Why do so many companies run into issues with inventory accuracy? After working on hundreds of projects with companies spanning many industries such as aerospace, building products and food, I’ve found these pitfalls are the most common:
- Transaction timing issues – although they might perform system transactions, they are not completed on a timely basis. Thus, the system gets all mixed up – with the best case scenario.
- Transaction quantity issues – who hasn’t had fat fingers and keyed in 10000 instead of 1000? I’d be hard pressed to think of a client who hasn’t experienced that issue. In addition, there are transpositions of numbers, incorrect counts, etc.
- Transaction sequence – even if everything is perfect with the quantity and timing, there are countless problems with transactions being completed in the incorrect sequence. Unfortunately, systems are rarely forgiving with this issue. Typically, they would need to be backed out and start over.
- Transaction training – often, there isn’t a full understanding of how to perform the transactions. How to undo problem transactions is especially important but rarely understood.
- Count and adjust mentality – there are many companies that “count and adjust” to keep their inventory accurate. They miss the critical step of reconciliation and root cause analysis. Actually counting and adjusting can lead to even larger inventory issues because root causes are never getting addressed and the inventory gets worse and worse over time.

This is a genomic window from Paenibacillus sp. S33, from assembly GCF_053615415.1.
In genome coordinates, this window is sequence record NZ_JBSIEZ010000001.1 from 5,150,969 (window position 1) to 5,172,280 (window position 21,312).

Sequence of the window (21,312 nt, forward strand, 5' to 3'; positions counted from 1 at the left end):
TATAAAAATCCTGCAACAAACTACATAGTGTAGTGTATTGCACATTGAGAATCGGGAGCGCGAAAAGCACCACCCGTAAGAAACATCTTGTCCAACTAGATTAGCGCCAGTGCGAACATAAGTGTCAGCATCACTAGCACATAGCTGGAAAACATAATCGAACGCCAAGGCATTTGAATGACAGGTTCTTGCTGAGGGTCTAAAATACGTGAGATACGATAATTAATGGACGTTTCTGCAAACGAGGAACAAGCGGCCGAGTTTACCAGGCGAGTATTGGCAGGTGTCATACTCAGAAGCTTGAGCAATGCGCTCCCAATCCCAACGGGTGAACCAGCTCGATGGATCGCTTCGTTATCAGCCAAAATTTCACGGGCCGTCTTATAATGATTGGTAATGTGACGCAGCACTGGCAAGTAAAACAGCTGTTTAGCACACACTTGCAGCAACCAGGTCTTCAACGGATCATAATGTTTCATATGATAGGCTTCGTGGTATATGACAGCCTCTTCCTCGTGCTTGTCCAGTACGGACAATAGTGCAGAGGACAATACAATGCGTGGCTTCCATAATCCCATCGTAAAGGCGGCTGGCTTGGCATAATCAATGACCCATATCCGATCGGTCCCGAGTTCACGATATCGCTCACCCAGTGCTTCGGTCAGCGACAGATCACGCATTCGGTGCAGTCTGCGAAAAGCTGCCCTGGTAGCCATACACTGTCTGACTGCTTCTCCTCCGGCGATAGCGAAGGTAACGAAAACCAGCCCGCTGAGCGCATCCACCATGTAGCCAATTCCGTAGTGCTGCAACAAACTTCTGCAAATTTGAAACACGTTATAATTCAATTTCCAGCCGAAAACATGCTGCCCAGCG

- Other inventory adjustments – other inventory adjustments often get in the way. For example, if we change one part number into a different part number and there isn’t a production entry for the transition, it is often done through an inventory adjustment. That can be fine; however, these inventory adjustments, timing and process needs to be understood and incorporated into the cycle counting process.
- Virtual warehouses – these can create havoc with inventory accuracy. They are often used for quality hold, to “save” product for customers etc. Keeping track of transactions related to these is important and will have a profound impact on the rest of your inventory accuracy.